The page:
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What's this Volkswagen scandal all about?

Millions of Volkswagen's cars are emitting up to forty times the maximum legal amount of nitrogen oxide.

Volkswagen Scandal

Two weeks ago, the American Environmental Protection Agency (EPA) made an announcement: Volkswagen had cheated on emissions tests. This means millions of Volkswagen's cars are emitting up to forty times the maximum legal amount of nitrogen oxide. That’s nothing to be scoffed at, because nitrogen oxide is responsible for polluting the atmosphere and harming human health.

So how did Volkswagen cheat the tests exactly?

Volkswagen cheated the tests by installing so-called ‘defeat devices’ in its cars. These devices lowered engine performance during testing, thereby making it seem the cars were less polluting in tests than they actually are. These smart engines knew when they were under laboratory conditions and when they were on the road, and they adjusted their performance accordingly. So essentially, they slow down and emit fewer emissions when in the lab, but when on the road they shift to a high performance and emit a lot more pollution.

What will happen to Volkswagen?

Volkswagen has already had to recall half a million cars in the US so far. The cost of this recall is set to be a few billion dollars, but Volkswagen’s woes won’t end there. 11 million cars are thought to be affected globally, and the scale of the issue has caused Volkswagen’s share price to plummet by a third.  What’s more, the EPA can fine Volkswagen for breaching standards, at $37,500 per car – that’s almost $20 billion in the US alone. On top of this, shareholders and consumers might sue the company for breach of contract. Volkswagen could even be charged with manslaughter if lawyers can prove that the unlawful emissions lead to premature deaths. No wonder the chief executive has resigned!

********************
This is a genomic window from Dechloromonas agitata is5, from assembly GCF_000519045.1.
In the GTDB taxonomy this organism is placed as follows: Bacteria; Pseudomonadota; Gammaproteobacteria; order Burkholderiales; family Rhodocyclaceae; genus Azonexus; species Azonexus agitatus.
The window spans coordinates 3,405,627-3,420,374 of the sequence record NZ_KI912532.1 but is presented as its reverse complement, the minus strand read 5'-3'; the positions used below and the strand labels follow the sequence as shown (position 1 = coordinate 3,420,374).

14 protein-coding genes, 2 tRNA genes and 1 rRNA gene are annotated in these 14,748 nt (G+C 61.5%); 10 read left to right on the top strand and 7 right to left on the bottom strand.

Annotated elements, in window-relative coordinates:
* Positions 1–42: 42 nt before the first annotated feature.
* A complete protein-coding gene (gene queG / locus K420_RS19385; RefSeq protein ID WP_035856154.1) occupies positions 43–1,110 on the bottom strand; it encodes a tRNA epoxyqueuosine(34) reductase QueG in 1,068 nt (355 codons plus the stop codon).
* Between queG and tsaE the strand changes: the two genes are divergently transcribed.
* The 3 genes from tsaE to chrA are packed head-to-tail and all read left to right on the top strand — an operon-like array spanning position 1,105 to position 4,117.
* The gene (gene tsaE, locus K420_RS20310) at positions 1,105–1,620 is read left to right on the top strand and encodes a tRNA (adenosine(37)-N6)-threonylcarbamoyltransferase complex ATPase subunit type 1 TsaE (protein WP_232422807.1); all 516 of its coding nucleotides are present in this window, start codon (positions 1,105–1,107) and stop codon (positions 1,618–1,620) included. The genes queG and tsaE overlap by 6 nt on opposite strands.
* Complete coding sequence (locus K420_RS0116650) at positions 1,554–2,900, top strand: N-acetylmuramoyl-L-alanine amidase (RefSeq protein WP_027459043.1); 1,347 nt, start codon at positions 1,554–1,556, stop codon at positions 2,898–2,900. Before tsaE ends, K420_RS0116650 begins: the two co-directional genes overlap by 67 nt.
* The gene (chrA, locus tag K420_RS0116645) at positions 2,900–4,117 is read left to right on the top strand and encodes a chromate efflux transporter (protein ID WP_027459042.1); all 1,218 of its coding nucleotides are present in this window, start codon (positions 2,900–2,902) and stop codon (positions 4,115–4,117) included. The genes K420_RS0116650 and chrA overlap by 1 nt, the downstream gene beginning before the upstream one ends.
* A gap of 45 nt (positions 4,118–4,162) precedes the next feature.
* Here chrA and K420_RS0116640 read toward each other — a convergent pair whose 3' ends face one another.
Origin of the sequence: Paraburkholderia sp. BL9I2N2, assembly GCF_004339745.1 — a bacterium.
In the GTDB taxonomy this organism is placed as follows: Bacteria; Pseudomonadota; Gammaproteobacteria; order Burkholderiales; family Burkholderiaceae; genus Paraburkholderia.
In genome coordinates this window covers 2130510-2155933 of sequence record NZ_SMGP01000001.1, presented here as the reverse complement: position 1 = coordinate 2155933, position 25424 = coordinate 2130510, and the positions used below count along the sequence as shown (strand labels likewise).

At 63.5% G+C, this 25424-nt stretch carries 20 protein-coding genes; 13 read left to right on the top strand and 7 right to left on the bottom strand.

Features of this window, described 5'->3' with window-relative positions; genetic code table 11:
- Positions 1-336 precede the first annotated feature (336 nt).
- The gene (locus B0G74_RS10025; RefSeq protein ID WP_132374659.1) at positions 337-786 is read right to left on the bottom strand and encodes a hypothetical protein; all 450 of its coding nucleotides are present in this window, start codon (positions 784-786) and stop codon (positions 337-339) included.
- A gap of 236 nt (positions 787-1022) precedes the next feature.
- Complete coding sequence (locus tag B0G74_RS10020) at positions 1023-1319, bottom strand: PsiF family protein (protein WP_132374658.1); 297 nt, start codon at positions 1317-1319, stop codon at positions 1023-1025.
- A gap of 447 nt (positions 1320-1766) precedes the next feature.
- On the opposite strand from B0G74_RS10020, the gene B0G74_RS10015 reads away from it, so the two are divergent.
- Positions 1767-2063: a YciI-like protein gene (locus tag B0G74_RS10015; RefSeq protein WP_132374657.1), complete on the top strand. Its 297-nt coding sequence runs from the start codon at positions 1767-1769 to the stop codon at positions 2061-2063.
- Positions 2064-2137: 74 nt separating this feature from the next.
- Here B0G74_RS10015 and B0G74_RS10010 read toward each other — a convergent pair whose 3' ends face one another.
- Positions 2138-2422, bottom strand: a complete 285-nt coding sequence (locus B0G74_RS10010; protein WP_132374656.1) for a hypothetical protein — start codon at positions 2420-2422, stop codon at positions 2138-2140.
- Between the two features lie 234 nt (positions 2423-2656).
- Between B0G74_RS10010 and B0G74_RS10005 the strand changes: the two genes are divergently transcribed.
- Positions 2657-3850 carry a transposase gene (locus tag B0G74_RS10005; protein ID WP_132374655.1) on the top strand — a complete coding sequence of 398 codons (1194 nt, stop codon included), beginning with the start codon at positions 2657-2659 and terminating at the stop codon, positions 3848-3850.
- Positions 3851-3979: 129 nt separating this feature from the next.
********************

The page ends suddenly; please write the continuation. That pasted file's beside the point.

How does the Volkswagen scandal affect the UK?

Volkswagen has admitted that 1.2 million cars on the road in the UK are affected. This means the UK is set to be one of the hardest hit countries by the scandal. Since the UK has almost 12 million diesel cars, this means one in every ten diesel cars in the UK is affected.

What should I do if I’m a British Volkswagen driver?

If your car is a Volkswagen, Audi, Seat or Skoda, then it might be affected. The good news is that Volkswagen have promised all their cars are safe and roadworthy. But at some point, Volkswagen will issue you with a recall notice. This means you’ll have to get your engine changed by a mechanic so that it meets emissions standards - paid for by Volkswagen, of course.

Drivers might be tempted to throw their recall notice in the bin because the fix will undoubtedly lower their car’s performance and fuel economy. Many owners might even sue Volkswagen because any fix might diminish their car’s resale value by several thousands of pounds. The British law firm Leigh Day has already demanded compensation from Volkswagen on behalf of hundreds of Volkswagen consumers.

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